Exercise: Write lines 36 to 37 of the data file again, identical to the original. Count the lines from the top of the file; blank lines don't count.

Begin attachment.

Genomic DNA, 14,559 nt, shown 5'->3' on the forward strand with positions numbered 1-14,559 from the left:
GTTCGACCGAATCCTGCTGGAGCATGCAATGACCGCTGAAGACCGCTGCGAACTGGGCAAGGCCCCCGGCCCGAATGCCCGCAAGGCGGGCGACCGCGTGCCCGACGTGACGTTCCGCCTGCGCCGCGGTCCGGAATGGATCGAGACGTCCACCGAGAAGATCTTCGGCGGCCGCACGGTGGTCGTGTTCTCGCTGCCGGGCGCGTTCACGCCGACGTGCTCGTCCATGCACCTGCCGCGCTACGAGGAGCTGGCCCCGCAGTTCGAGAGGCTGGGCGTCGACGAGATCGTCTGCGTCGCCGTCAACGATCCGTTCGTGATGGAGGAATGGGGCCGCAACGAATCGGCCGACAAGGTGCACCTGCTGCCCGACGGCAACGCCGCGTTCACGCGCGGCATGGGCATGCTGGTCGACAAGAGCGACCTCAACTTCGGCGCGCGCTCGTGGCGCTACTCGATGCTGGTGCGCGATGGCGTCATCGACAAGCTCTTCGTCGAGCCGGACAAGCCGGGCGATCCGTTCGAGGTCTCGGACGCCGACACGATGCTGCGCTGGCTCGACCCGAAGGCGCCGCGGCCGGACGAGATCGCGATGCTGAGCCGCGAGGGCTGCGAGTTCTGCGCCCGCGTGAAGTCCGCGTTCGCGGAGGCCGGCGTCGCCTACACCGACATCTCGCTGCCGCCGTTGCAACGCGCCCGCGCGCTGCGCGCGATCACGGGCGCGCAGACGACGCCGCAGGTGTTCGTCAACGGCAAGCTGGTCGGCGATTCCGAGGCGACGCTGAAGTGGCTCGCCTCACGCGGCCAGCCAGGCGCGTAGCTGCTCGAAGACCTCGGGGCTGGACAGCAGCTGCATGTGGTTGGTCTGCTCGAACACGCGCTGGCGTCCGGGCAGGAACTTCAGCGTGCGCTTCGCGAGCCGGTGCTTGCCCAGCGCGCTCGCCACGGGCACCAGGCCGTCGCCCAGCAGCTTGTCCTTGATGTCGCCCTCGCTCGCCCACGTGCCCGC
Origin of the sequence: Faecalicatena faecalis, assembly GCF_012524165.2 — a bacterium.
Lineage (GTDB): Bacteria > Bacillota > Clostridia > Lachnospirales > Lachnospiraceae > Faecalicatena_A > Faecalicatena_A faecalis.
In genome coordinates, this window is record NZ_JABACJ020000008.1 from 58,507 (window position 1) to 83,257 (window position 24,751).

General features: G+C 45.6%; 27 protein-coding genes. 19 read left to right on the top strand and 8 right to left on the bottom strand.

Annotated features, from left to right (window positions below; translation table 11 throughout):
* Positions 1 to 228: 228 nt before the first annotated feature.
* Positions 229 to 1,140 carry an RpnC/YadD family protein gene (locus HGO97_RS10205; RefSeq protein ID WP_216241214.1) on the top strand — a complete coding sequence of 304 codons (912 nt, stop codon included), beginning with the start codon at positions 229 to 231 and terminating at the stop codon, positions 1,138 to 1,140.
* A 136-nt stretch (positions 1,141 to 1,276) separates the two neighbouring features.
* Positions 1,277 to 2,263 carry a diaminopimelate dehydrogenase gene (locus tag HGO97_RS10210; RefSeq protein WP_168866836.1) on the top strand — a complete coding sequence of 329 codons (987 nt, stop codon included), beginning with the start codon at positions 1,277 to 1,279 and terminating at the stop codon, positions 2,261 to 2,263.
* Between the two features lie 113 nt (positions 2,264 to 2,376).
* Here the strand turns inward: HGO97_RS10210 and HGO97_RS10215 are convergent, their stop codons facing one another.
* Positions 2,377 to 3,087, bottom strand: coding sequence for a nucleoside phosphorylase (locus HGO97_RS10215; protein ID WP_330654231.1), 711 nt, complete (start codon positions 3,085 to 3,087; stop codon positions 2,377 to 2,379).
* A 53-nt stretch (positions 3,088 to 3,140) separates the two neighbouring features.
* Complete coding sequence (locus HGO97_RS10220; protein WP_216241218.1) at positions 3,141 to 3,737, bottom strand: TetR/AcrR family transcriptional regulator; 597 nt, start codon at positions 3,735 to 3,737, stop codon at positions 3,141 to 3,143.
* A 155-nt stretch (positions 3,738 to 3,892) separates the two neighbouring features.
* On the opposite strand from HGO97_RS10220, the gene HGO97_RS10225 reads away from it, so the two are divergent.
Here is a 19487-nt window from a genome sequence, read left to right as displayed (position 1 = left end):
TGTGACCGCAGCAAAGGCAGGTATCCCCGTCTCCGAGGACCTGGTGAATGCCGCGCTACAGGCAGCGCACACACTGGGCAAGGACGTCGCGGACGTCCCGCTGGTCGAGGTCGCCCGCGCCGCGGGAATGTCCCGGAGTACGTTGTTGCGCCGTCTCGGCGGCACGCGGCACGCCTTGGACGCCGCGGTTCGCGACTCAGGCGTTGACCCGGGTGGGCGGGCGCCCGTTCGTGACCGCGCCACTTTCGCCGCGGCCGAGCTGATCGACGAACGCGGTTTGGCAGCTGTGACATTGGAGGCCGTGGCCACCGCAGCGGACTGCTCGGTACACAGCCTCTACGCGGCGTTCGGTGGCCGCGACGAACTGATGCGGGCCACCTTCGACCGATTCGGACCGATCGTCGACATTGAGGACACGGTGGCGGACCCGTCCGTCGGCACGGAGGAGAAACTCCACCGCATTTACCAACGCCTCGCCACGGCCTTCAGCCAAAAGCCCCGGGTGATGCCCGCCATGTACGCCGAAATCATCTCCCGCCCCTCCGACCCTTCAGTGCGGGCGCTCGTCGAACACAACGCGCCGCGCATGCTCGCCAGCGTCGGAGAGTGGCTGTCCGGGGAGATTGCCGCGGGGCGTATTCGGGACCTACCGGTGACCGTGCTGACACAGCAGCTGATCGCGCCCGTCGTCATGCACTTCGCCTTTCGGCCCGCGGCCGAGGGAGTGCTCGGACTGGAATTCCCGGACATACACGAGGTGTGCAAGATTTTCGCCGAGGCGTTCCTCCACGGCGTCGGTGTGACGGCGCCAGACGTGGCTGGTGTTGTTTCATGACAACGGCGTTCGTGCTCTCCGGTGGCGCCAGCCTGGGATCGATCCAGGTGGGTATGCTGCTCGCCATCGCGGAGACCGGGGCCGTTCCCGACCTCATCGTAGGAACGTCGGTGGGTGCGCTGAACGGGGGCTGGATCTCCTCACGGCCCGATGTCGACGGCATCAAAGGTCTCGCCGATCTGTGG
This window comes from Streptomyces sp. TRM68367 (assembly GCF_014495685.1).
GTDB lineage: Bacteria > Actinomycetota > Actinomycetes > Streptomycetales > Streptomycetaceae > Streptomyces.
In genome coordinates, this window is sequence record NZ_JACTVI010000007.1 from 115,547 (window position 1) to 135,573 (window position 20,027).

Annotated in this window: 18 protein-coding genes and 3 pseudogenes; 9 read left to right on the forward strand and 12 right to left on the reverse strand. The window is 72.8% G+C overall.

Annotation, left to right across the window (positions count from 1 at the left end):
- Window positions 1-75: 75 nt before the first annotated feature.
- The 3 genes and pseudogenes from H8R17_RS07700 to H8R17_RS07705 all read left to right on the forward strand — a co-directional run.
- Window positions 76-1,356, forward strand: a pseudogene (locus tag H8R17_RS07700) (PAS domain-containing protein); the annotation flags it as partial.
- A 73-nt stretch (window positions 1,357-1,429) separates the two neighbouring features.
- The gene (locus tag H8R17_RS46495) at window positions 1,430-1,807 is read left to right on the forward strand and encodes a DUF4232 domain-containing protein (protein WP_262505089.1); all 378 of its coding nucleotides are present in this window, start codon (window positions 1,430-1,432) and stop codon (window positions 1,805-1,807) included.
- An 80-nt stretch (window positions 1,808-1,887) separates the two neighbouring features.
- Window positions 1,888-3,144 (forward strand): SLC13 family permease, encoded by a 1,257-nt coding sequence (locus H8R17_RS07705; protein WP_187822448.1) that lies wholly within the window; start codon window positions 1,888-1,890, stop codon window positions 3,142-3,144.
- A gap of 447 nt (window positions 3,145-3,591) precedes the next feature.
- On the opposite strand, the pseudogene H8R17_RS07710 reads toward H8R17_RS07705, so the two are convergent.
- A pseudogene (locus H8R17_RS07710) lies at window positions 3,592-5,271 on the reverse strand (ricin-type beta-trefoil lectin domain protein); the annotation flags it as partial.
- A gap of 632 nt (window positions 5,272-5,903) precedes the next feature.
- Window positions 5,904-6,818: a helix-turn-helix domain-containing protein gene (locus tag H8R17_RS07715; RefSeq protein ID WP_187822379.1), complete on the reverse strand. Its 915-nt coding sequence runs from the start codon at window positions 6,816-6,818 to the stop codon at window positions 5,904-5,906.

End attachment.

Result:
- A gap of 632 nt (window positions 5,272-5,903) precedes the next feature.
- Window positions 5,904-6,818: a helix-turn-helix domain-containing protein gene (locus tag H8R17_RS07715; RefSeq protein ID WP_187822379.1), complete on the reverse strand. Its 915-nt coding sequence runs from the start codon at window positions 6,816-6,818 to the stop codon at window positions 5,904-5,906.